The Walkmen's Walter Martin is set to release a children's album. The rocker's We're All Young Together will debut in May (14), and will feature a collaboration with The National's Matt Berninger on the song We Like The Zoo ('Cause We're Animals Too).
Martin says, "(That's) my tribute to the lost art of the novelty song. Songs like Poison Ivy and Yakety Yak - all those (Jerry) Leiber and (Mike) Stoller masterpieces are a big part of my life.
"I didn't want to put my name on an album that didn't have room for that kind of song."
Martin also worked with the Yeah Yeah Yeahs frontwoman Karen O on a track called Sing To Me.
Yeah Yeah Yeahs singer Karen O is set to be joined onstage at Sunday's (02Mar14) Oscars ceremony by Vampire Weekend guitarist Ezra Koenig. The frontwoman will perform the The Moon Song, which has been nominated for the Best Original Song award, from Spike Jonze's movie Her.
Bette Midler will be performing at the Oscars for the first time next month (Mar14). Details of her song are being kept under wraps but producers have hinted it will be "especially moving". Yeah Yeah Yeahs' frontwoman Karen O, U2, Pharrell Williams and Idina Menzel will also take to the stage.
Yeah Yeah Yeahs frontwoman Karen O is among the artists who will take the stage at the Oscars next month (Mar14). She will perform her nominated song from Spike Jonze's Her. Other Best Original Song nominees announced as performers include U2, Pharrell Williams and Idina Menzel.
Rocker Karen O has thanked Her director Spike Jonze for forcing her to face her public speaking fears following her Best Original Song Oscar nomination on Thursday (16Jan14). The Yeah Yeah Yeahs frontwoman earned her first Academy Award nod for The Moon Song, the track she wrote for Jonze's acclaimed film.
While she wasn't expecting the recognition, Karen O is grateful to Jonze for prompting her to tackle her on stage speaking fears.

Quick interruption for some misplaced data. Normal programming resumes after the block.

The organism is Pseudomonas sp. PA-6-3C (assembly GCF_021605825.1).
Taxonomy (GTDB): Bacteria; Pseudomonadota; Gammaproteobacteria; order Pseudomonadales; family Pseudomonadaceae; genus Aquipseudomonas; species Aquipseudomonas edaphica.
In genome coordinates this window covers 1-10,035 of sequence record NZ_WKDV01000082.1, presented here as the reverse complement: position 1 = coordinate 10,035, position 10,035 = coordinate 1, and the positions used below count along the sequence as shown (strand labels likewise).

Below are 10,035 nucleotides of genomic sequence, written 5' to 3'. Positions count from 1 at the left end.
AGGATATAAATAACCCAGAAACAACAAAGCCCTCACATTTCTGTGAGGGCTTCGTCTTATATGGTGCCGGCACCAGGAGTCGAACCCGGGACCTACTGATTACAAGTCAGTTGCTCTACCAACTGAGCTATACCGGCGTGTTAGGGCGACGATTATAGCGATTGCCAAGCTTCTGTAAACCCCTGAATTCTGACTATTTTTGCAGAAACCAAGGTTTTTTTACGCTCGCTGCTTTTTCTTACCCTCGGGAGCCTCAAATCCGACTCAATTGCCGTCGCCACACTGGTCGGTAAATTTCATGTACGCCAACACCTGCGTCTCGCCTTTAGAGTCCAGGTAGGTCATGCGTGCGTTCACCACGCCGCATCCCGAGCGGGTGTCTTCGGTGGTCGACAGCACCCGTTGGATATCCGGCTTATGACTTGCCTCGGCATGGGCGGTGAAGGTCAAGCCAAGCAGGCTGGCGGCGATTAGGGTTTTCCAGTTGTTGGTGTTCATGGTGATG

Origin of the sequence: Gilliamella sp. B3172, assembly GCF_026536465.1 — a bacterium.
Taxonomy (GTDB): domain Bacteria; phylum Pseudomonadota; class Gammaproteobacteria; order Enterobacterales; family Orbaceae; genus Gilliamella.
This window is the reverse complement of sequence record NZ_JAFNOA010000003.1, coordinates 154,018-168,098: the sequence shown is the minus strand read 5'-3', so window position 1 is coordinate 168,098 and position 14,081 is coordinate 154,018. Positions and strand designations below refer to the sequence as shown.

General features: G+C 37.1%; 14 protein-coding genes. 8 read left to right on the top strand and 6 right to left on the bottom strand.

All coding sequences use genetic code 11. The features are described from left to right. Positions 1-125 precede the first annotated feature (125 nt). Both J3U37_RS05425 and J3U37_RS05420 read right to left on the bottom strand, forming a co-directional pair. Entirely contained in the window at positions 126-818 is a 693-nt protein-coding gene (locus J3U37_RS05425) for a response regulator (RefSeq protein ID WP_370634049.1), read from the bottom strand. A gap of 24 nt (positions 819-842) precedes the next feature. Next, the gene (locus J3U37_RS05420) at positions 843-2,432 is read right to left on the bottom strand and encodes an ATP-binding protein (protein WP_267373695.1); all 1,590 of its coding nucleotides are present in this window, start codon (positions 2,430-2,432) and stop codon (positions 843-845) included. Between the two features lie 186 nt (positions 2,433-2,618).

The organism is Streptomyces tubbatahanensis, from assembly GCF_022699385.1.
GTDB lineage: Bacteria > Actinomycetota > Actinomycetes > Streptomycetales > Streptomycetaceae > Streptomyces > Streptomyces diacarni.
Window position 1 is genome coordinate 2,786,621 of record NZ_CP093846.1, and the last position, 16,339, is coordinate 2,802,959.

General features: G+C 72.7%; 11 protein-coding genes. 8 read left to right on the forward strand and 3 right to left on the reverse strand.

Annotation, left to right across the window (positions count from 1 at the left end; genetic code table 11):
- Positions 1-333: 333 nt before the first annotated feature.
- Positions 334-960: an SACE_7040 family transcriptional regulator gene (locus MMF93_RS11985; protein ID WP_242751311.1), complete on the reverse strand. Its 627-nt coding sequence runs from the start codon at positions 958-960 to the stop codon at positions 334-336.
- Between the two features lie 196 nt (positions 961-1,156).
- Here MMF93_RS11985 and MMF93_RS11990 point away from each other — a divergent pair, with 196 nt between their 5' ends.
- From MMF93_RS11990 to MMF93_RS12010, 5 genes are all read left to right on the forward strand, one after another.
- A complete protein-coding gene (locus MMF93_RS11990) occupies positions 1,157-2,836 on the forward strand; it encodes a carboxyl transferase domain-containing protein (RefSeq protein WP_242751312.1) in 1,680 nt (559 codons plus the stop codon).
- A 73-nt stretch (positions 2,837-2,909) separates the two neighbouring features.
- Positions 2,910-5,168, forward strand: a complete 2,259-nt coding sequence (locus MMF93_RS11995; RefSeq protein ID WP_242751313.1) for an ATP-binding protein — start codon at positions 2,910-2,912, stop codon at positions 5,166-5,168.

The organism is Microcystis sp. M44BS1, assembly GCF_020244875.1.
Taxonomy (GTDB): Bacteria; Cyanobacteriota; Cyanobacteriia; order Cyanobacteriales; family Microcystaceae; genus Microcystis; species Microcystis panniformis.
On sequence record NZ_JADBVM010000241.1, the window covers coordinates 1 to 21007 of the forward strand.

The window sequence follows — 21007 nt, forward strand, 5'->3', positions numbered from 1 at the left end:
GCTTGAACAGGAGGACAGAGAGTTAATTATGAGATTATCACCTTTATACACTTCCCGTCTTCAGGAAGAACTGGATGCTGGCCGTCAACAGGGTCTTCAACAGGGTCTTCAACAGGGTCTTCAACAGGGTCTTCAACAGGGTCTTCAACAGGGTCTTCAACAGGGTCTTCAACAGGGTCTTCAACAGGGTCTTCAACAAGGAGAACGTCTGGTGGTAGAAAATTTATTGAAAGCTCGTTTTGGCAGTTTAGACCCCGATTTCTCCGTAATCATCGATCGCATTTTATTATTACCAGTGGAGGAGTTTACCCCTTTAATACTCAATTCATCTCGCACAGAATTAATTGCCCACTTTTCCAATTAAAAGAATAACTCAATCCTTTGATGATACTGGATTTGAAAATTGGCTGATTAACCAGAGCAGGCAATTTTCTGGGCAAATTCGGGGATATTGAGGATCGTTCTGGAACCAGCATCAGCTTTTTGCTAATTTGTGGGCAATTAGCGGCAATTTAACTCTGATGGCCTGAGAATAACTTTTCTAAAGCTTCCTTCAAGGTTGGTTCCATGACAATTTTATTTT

She tells Rolling Stone, "To say this was unexpected is an understatement... The song was 10 years in the making according to Spike and testament to a beautiful friendship and creative chemistry we've shared over the years... Thanks Spike for making my very real phobia of ever having to be in a position to give an acceptance speech at a major award show a reality."
Karen O, who previously collaborated with Jonze for the soundtrack to his 2009 adaptation of children's book Where the Wild Things Are, is up against a number of big names including Pharrell Williams, who is nominated for his Despicable Me 2 theme Happy, and Irish rockers U2 for Ordinary Love from Mandela: Long Walk To Freedom.
The Best Original Song prize will be handed out at the Oscars ceremony on 2 March (14).
Suede frontman Brett Anderson has slammed music fans who film gigs on their phones. The reformed Britpop band is enjoying renewed interest in its music and scooped the Icon Award at the Q Awards on Tuesday (22Oct13).
But Anderson has joined stars including Zooey Deschanel and the Yeah Yeah Yeahs in hitting out at fans who insist on filming concerts on their phones.
He tells Britain's Daily Telegraph newspaper, "I find it utterly infuriating and it seems completely idiotic to me. Why would you do that if you're actually there? It's a sad indication of the times that people have to experience everything through a screen. It's almost like it doesn't exist unless they've posted it on Facebook."
It’s hard to believe that it’s already been more than a decade since the Y2K debacle, which was probably one of the most ridiculous scares ever. The 2000s were a new beginning for a lot of things, including the music scene. In the naughts, pop and a new (autotuned) kind of hip-hop dominated the mainstream airwaves, but there were glimmers of awesomeness every couple of years.
Although it’s too early to say which new artists from the '00s were the most influential, here’s a rundown of 7 debut albums from the last 10 years that will most likely have a lasting power in the music world.
The Strokes: Is This It (2001) The Strokes’ debut album’s influence was felt immediately, with dozens of knock-off bands wanting to ride the garage rock wave along with the Strokes, Hives and White Stripes. Nothing came close to Is This It, though. Hands down one of the most influential albums of the decade, the flawless distortion and new age Lou Reed-like vocals on Is This It turned the Strokes into overnight sensations. Everyone from Kings of Leon, the Killers, and the Bravery got their starts by adopting the Strokes’ style, and their debut will no doubt stand the test of time.